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I got a pretty large DB-Table that I need to split into smaller tables for different reasons.

The handling happens via php close to this example:

// Note: It's an example and not working code - the actual function is much larger
function split_db()
    $results = "
        SELECT *
        FROM big_table

    foreach ( $results as $result )
        // Here I split the big_tables contents and ...
        $some_val = $result->SomeVal;
        // ...
        $another_val = $result->AnotherVal;

        // ... here I insert the contents in the different tables
        $sql = "
            INTO first_small_table
            // ...
            // ...

Problem: The query inserts 255 rows, no matter if I'm in the local environment or on the test server.

Question: Why? What am I doing wrong or am I missing something? And how would I avoid this?

Info about MySQL-Client-Version:

  • Dev-Server: 5.0.32,
  • Local Dev-Env.: 5.1.41

I'm no MySQL-Hero, so any help and explanation is appreciated, as Google brought nothing meaningful (to me) up. Thanks!

share|improve this question
When you SELECT * FROM big_table does it return all of the rows? –  Mahdi.Montgomery Aug 11 '11 at 2:43
@Mahdi.Montgomery Yes, it does. –  kaiser Aug 11 '11 at 2:45

2 Answers 2

up vote 7 down vote accepted

I bet you have your primary key of unsigned tinyint type, that has limit of 255 for the maximum value.

So change it to just int

ALTER TABLE first_small_table MODIFY id INT;
share|improve this answer
ID tinyint(15) UNSIGNED NOT NULL AUTO_INCREMENT and PRIMARY KEY (ID). Could you explain me what's happening? –  kaiser Aug 11 '11 at 2:43
@kaiser: UNSIGNED tinyint can store numbers in interval 0..255. You need to change it to int –  zerkms Aug 11 '11 at 2:46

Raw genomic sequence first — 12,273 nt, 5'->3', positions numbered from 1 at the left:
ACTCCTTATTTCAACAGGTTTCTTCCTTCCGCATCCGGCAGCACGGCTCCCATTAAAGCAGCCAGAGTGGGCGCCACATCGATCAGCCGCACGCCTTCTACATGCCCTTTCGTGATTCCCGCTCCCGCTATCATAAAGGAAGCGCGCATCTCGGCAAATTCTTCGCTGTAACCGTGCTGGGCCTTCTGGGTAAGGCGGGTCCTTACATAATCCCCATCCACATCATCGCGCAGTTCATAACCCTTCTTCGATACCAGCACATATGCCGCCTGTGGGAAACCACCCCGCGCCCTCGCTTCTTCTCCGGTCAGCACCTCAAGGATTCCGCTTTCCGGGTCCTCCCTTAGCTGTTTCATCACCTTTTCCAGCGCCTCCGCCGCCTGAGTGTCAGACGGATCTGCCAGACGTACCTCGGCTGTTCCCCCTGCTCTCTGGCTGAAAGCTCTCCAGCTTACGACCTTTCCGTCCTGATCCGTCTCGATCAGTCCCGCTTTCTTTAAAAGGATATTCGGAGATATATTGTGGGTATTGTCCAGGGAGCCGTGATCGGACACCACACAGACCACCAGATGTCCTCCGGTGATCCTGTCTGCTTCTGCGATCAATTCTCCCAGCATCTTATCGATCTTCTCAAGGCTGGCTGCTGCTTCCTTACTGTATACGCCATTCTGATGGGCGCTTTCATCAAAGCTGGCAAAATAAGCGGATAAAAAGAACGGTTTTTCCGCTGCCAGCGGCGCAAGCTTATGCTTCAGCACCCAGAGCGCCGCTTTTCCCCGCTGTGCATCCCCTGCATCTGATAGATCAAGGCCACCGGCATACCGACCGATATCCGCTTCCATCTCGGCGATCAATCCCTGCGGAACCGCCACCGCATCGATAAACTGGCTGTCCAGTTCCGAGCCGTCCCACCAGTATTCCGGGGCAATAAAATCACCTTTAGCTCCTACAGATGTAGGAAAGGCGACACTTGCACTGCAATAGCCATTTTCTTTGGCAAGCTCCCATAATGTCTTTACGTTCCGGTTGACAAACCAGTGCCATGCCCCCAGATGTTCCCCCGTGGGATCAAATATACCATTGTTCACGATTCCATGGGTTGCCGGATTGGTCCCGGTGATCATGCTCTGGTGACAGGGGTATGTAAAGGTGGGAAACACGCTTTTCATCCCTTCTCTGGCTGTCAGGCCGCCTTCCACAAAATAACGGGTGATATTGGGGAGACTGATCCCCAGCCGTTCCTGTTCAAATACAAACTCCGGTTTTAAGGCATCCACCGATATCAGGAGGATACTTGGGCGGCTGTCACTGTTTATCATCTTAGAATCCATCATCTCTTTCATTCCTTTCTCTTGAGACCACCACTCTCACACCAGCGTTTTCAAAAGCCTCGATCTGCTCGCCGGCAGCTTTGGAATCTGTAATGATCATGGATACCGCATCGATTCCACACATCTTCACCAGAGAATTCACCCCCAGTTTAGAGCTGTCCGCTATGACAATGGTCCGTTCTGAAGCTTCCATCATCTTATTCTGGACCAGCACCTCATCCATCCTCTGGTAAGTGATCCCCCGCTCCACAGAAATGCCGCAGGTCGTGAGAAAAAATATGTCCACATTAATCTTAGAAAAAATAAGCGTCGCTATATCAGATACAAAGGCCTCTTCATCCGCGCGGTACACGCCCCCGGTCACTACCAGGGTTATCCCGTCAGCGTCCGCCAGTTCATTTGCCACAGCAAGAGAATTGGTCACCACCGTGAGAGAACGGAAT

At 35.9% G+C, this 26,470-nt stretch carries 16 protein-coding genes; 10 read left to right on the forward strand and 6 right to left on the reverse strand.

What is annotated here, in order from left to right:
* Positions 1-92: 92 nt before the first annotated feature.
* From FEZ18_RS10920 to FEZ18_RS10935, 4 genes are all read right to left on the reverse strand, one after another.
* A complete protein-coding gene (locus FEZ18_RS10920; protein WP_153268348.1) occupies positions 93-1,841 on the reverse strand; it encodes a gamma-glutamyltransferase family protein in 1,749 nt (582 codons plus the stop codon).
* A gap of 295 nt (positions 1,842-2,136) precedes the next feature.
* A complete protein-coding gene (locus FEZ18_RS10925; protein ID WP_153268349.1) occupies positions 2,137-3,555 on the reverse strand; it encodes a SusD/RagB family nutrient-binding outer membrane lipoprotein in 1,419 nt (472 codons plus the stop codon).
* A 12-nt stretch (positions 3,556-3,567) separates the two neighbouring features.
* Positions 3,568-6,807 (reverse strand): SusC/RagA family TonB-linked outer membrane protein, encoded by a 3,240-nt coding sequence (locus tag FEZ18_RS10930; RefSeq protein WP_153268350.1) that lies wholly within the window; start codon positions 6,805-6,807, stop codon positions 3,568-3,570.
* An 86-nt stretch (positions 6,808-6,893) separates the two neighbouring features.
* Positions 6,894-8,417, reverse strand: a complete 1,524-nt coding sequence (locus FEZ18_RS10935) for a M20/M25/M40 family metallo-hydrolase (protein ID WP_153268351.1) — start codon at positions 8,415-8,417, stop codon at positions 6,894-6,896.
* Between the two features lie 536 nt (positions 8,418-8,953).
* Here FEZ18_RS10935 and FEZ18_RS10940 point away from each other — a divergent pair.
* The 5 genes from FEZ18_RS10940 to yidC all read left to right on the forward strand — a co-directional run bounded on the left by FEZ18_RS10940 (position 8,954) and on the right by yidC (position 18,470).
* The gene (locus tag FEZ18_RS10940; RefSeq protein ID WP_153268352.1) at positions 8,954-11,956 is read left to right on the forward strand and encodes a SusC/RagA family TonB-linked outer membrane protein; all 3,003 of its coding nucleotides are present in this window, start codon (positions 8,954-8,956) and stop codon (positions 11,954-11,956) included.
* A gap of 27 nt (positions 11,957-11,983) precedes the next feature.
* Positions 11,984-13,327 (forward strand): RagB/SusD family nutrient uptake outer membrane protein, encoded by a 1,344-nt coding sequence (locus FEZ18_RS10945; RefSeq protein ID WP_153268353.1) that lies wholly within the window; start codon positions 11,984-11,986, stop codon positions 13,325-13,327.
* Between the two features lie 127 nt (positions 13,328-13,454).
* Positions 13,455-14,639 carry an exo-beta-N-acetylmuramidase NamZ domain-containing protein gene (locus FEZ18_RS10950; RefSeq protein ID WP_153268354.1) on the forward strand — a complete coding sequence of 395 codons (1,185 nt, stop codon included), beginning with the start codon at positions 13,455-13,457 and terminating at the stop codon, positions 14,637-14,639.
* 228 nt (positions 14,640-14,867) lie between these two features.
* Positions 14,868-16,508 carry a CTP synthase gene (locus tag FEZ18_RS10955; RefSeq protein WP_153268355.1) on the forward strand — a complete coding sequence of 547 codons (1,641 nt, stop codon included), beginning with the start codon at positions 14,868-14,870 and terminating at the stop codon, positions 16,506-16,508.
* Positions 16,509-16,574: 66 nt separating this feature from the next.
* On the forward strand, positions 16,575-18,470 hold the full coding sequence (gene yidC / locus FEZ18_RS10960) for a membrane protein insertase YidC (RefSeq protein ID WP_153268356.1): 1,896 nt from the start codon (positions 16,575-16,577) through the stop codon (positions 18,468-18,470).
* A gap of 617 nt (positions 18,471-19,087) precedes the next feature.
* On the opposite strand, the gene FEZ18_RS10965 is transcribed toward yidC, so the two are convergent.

@kaiser: I updated my answer with a command to change the type to proper one –  zerkms Aug 11 '11 at 2:48
@kaiser: I hate the word field because it has no clear meaning in relational databases. The type means that every value of your column must be of this type. If the type of your column is unsigned tinyint, it means that every value in this column must be of type unsigned tinyint, therefore they must be within 0 and 255. –  Vincent Savard Aug 11 '11 at 3:05
@kaiser: type is specific for the particular column –  zerkms Aug 11 '11 at 3:05

I can't say why you're limited to 255 rows, but what I can say is that you can do a single query to add your rows from your big table into your small table with a INSERT INTO ... SELECT query :

INSERT INTO first_small_table (col1, col2, col3)
SELECT col1, col2, col3
FROM big_table;

If you don't need to use PHP, then by all mean don't use it. It's faster to only use SQL.

share|improve this answer
I - sadly - have to write this with php. But +1 anyway :) –  kaiser Aug 11 '11 at 2:54
@kaiser: Any particular reason why you have to? –  Vincent Savard Aug 11 '11 at 2:56
I'm not the one touching the client server. There's also a chance that I won't be the one developing the next version. Etc. Lot's of reasons... –  kaiser Aug 11 '11 at 3:01
You can still launch the query from PHP, you're already doing it. The only difference is that you can write a much more efficient code. Basically, writing a single query is a win-win situation : it's faster and easier to maintain. –  Vincent Savard Aug 11 '11 at 3:02
@kaiser: Most likely, if you can do it in PHP, you can do it in SQL. If you need help creating your query, create a new post, I'm sure a lot of people will be able to help you. –  Vincent Savard Aug 11 '11 at 3:07

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